# How much power would an Alpha Centauri probe require for communication?

Project Longshot report (1988) says:

A laser with an input power of 250 kilowatts would allow for a data rate of 1000 bits per second at maximum range."

Yet Breakthrough Starshot website (2016) says:

Images of the target planet could be transmitted by a 1Watt laser onboard the nanocraft

Why do these estimates differ by 5 orders of magnitude? Is one (or two) of them incorrect, or did the technology change so much in 30 years? What are the physical principles behind this?

• Note that the 2nd does not mention a data rate.. – Andrew Thompson Aug 2 '16 at 20:07
• The lower the data rate, the less signal (to noise ratio) you need. See Shannon's theorem – Nick T Aug 2 '16 at 20:08
• Re: the Starshot page, I'm not sure if I'm calculating it right, but even with a 1 km focuser at 1.3 parsecs, the diffraction-limited spot size would be several earth diameters. – Nick T Aug 2 '16 at 20:23
• Continuous power or peak power? For lasers, that makes a huge difference. – gerrit Aug 3 '16 at 11:29
• Page 49 states they would use SIX 250 kW lasers. – Andrew W. Aug 3 '16 at 21:51

Super cool question! It combines a lot of my interests / career areas of focus: concept space mission analysis, communications theory, optics, and deep space exploration.

How much power would an Alpha Centauri probe require for communication?

To fully answer this I'll need to work through the math myself and provide some example solutions based on various assumptions. Stand by for the math... in the meantime here is a quick response.

Is one (or two) of them incorrect?

Longshot provides detailed calculations on page 48. I haven't double checked the math but the logic used makes sense. I can do the math and post it here when I get home if requested. Starshot doesn't provide any math which makes me doubt their claim.

The biggest assumption made by Starshot is that they can create a Fresnel lens with enough accuracy to improve the focus beyond the $3.25*10^{-7}rad=0.067''$ Longshot arrives at. Back of the envelope calculation: Note that they mention using 6 250 kW lasers on page 49, giving 1.5 MW of lazing power. To increase the power received by 1.5 million times the area subtended by the Earth over the total beam area would need to increase by $\sqrt{1,500,000}=1225$ (area of a circle). A focal length of infinity is theoretically possible, but would be dependent on the technology of the sail. Further, a thin lens would require a high number of grooves, reducing the efficiency of the lens. Lastly, they don't mention a data rate, so data may be able to be transmitted if sent VERY slowly.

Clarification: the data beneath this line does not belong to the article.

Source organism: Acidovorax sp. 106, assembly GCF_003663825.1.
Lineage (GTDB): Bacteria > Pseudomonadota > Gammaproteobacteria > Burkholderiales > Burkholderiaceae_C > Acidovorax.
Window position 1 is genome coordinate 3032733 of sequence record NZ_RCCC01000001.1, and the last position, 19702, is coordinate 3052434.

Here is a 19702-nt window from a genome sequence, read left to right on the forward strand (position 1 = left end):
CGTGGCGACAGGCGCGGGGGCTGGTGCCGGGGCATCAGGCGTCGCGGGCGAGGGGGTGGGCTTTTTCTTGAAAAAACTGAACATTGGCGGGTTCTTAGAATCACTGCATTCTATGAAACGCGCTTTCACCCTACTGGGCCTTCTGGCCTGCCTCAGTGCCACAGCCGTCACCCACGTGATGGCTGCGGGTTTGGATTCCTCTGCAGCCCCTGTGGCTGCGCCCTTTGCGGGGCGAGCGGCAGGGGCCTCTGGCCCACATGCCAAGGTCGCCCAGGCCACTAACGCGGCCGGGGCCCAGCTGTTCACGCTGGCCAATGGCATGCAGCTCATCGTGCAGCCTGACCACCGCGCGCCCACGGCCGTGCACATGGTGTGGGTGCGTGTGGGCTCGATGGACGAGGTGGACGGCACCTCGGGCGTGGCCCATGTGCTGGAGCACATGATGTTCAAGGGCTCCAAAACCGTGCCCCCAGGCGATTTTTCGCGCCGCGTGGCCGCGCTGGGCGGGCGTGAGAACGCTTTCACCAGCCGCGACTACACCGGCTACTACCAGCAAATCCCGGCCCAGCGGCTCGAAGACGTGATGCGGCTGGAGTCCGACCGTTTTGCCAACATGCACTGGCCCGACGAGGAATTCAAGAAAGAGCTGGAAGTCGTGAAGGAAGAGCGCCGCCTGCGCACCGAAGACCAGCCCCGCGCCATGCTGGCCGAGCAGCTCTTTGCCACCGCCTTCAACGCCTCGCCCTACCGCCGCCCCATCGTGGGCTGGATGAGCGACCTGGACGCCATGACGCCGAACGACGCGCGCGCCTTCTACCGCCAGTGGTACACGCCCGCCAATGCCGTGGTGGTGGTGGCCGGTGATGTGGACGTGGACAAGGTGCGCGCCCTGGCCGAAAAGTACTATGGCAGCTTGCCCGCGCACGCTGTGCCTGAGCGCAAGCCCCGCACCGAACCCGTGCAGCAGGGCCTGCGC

did the technology change so much in 30 years?

Yes and no. Physics didn't change. The biggest change I can think of is the invention of Turbo Codes, which revolutionized the communications world in 1993. Low-light imaging technology has improved (not sure by how much, but a lot). The size of large ground based telescopes has increased a bit, and now use adaptive optics to counter atmospheric distortion.

• I can't make sense of this claim from Starshot: "For a 4m sail, for example, the diffraction limit spot size on Earth would be on order of 1000m." - solving for wavelength, $\lambda = angle\cdot aperture/1.22 = \frac{1000 m}{4.109\cdot 10^{16} m}\cdot 4 m / 1.22 \approx 8\cdot 10^{-14}$, which is ridiculously short (disclaimer: I don't know what I'm doing, learned this formula 10 minutes ago from wikipedia). – al13n Aug 4 '16 at 19:49
• Ok, I think I figured it out: if "10-14" in "A kilometer-scale receiving array would intercept 10-14 of the transmitted signal." is taken to mean $10^{-14}$, it implies $10^7$ meter spot radius, contrary to the previous sentence about 1000m spot size. This makes the wavelength on the order of 0.8 micrometers, close to Longshot's 0.532. So probably they assume an extremely low data rate, like tens or hundreds bits per day. It makes some sense considering they're proposing to send lots of probes at once. – al13n Aug 4 '16 at 20:03